Athletic Training and Sports Health Care

Guest Editorial Free

Why Re-think Injury Rehabilitation?

Alan R. Needle, PhD, ATC, CSCS; Adam B. Rosen, PhD, ATC

The past decade has been an exciting time for those studying and treating musculoskeletal injuries. Our knowledge of these injuries has grown, new treatment techniques and technologies are constantly emerging, and innovation is becoming increasingly prominent across athletic training and sports health care settings.1,2 Many of these innovations come from fundamental changes in how we understand injury paradigms and the role of the central nervous system changes post-injury.1 In the preparation of this special issue, we discussed novel interventions that focus on the central nervous system and those incorporating cognitive loading, motor learning strategies, and virtual reality, and we threw out the question, “Do we need to re-think injury rehabilitation?”

The treatment that most clinicians implement, forming the status quo in injury rehabilitation, is impairment-based rehabilitation.3 That is, we utilize clinical assessment techniques to identify impairments (eg, strength deficit, motion restriction, and balance impairment), we select interventions designed to address each of those impairments (eg, isotonic strengthening, stretching or joint mobilizations, and single-limb balance for the previous examples, respectively), and reassess to confirm the deficit is corrected. Therefore, following resolution of acute injury and restoration of the injured structure, the focus of treatment efforts is toward activity and participation-based restrictions. This approach is intuitive, justifiable to patients, and easy to incorporate in education programs for professional trainees.

Yet, practicing clinicians and their patients face an ongoing dilemma as it relates to high rates of reinjury. Across many injury models, the largest risk factor for injury is a history of that injury. Ankle sprains reoccur at a rate of 50% to 80%, anterior cruciate ligament tears leave individuals with a nearly 30% risk of a second injury, and non-specific low back pain will reoccur in 25% to 80% of individuals. These persistent reinjury rates remain present despite rehabilitation efforts by athletic trainers, physical therapists, and other health care professionals.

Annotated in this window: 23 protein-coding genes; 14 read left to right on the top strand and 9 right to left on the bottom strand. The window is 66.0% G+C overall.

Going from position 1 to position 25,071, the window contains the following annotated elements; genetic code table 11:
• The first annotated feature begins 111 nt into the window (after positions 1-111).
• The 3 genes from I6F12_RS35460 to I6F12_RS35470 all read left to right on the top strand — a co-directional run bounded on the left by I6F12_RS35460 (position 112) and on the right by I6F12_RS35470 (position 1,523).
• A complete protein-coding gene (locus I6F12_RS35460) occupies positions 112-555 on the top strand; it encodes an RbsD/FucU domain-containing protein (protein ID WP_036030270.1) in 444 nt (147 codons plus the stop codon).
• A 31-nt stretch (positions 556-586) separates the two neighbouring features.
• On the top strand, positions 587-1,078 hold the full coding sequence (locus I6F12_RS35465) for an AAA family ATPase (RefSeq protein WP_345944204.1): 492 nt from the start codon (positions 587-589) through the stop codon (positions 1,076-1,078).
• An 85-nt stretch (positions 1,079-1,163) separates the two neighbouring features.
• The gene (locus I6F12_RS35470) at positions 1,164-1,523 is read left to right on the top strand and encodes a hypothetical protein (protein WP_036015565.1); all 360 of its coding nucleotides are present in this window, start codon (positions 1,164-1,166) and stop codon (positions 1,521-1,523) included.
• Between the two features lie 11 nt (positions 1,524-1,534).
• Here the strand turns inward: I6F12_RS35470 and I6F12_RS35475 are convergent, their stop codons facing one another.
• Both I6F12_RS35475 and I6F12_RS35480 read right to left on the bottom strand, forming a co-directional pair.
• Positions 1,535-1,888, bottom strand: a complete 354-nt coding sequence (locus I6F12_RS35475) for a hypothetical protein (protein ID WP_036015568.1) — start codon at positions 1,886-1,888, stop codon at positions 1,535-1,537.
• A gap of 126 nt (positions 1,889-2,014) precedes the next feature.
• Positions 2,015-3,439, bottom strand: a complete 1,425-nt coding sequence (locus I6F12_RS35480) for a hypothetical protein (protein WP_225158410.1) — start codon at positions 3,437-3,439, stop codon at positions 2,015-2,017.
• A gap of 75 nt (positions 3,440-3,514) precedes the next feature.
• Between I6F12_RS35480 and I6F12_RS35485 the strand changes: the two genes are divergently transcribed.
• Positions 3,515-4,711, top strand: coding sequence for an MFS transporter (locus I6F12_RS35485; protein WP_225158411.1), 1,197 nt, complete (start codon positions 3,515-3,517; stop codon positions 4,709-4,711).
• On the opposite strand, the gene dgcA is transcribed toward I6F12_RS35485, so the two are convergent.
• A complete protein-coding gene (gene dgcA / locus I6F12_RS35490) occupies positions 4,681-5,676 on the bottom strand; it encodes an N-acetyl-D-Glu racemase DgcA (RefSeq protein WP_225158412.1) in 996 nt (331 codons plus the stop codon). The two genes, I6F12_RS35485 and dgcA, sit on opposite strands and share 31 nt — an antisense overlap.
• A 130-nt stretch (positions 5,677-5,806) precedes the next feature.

From a motor learning perspective, the problem seems to be rooted in the concept of transfer, where individuals present with excellent functional performance and minimal observable risk factors in the clinical setting; however, patients often revert to movement strategies that put them at risk when placed in the unconstrained real world and playing field.1,4 This is supported by emerging etiological models that have described changes within the central nervous system that demonstrate atypical neural activation during movement tasks.4 Specifically, more planning and visual resources seem to be recruited to execute simple movement tasks that would require minimal brain activation. Therefore, patients seem to present well in the clinic using this atypical activation, but then revert to poor motion patterns when navigating unconstrained activity.

To summarize, it has been proposed that abnormal neural activation may be contributing to high injury rates, and current rehabilitation interventions may not be effective in preventing this. Therefore, the need to “re-think” injury rehabilitation may be warranted. As such, featured throughout this special issue are interventions and their efficacy for curbing re-injury risk. However, an additional challenge must be addressed and that is whether these interventions can be implemented clinically.5

Resolving the Research-Clinician-Patient Gap

Implementation of these interventions requires two key components: establishing a causal link between neural impairment and movement planning with injury recurrence, and, potentially more challenging, convincing the patient of the importance of these interventions. Most patients, particularly those with high levels of physical activity, have primary complaints related to the activity and participation domains of the International Classification of Function, apart from pain.6 However, to incorporate many of these new interventions requires a focus toward correcting aspects of the body structure and function domain, beyond pain. Therefore, what clinical considerations need to be accounted for to better implement these interventions that can improve patient outcomes? Although we do not claim to have a definitive answer and welcome subsequent discourse on this topic, a multifactorial approach must be considered to resolve the research-clinician-patient gap we have described.